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Energy Voices: Insights on the future of fuel and power

Fracking in Pennsylvania: What goes on behind the scenes?

Fracking has revolutionized the US energy landscape, but the technique is controversial. One energy blogger takes a tour of a fracking site for himself, to see what all the fuss is about.

By Geoffrey StylesGuest blogger / July 11, 2013

A drilling rig is seen in Springville, Pa., in this file photo. One blogger shares his experience peeking behind the scenes at a fracking site in Pennsylvania.

Alex Brandon/AP/File

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Touring a “Fracking” Site in Pennsylvania

It’s easy to talk about the shale gas revolution in the abstract and forget that it is the cumulative result of thousands of operations in locations across the country. It combines the technological marvel of precisely planned and executed drilling more than a mile below ground with the efforts of teams of skilled workers on the surface, and affects the surrounding community in many ways. Last month I had my first opportunity to visit one of these sites, near Williamsport in north-central Pennsylvania. I also saw several nearby sites in different stages of development. Although I was consistently impressed, I also tried to observe with the concerns of shale gas critics in mind.

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The Anadarko Petroleum well “pad” I toured is located in Cogan House Township in rural Lycoming County, atop the Marcellus shale formation. This site visit for bloggers and other media was arranged by API, which also paid for accommodations in Williamsport. Anadarko provided experts from its local engineering and public affairs staffs and hosted a dinner with members of the community the evening before the site tour.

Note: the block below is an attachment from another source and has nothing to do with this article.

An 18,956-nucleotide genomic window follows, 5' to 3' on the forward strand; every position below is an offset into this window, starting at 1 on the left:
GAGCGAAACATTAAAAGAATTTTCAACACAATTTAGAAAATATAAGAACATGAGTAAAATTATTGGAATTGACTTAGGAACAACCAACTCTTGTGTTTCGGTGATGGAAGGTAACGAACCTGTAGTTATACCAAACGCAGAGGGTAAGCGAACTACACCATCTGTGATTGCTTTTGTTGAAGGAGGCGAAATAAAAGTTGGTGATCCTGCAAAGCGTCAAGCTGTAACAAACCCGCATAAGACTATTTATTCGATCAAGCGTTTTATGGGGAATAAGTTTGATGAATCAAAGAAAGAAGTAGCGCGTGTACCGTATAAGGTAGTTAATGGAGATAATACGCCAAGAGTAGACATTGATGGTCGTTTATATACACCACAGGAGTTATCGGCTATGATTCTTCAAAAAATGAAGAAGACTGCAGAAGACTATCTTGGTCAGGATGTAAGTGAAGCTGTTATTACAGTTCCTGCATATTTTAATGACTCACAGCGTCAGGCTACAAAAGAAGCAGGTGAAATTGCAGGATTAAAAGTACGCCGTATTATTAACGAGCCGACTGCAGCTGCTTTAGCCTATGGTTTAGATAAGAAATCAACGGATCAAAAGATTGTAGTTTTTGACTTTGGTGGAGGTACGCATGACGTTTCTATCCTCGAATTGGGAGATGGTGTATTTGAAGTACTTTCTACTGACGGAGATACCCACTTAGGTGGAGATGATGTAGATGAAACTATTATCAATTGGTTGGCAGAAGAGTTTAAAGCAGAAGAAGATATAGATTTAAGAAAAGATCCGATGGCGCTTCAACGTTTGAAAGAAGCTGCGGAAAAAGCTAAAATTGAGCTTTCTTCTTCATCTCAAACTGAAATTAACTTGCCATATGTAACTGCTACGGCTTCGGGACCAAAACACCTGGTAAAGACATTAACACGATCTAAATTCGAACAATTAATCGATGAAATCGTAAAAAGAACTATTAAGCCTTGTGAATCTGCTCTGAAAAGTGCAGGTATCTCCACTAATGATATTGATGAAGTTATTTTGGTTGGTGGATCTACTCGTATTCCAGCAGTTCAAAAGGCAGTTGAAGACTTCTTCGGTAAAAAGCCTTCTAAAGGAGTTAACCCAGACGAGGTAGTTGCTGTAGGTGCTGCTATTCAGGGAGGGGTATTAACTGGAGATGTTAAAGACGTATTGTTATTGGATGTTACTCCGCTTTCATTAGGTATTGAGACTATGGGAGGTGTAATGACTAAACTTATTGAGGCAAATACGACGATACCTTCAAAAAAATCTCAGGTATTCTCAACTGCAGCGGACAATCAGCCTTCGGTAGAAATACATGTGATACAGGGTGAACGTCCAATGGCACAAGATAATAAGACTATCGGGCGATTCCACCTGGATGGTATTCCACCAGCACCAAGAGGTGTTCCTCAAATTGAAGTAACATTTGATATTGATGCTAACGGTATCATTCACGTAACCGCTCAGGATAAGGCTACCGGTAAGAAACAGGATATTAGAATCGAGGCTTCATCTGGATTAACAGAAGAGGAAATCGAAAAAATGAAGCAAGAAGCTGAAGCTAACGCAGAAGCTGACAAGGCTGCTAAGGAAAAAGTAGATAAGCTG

A Tightly Run Ship

I’m no stranger to industrial sites or oil fields, and I’ve invested countless hours researching and discussing shale drilling and hydraulic fracturing. When it comes to complex technical subjects like this, however, no amount of reading or Youtube videos can substitute for seeing the real thing and being able to talk to the people actually doing the job about how it all works. 

One example of that is safety. Safety plans, targets and slogans are important, but it carries more weight when the site engineer looks you in the eye and says emphatically in his own words, “The most important thing is that everyone goes home at night,” and then proceeds to explain the stop-work rules, the “red zones” that have to be clear of workers when the fracking pumps are running, and other aspects of onsite safety. We were constantly reminded to watch where we stepped and to make sure we had multiple points of contact with the ground whenever we looked at something or photographed it.

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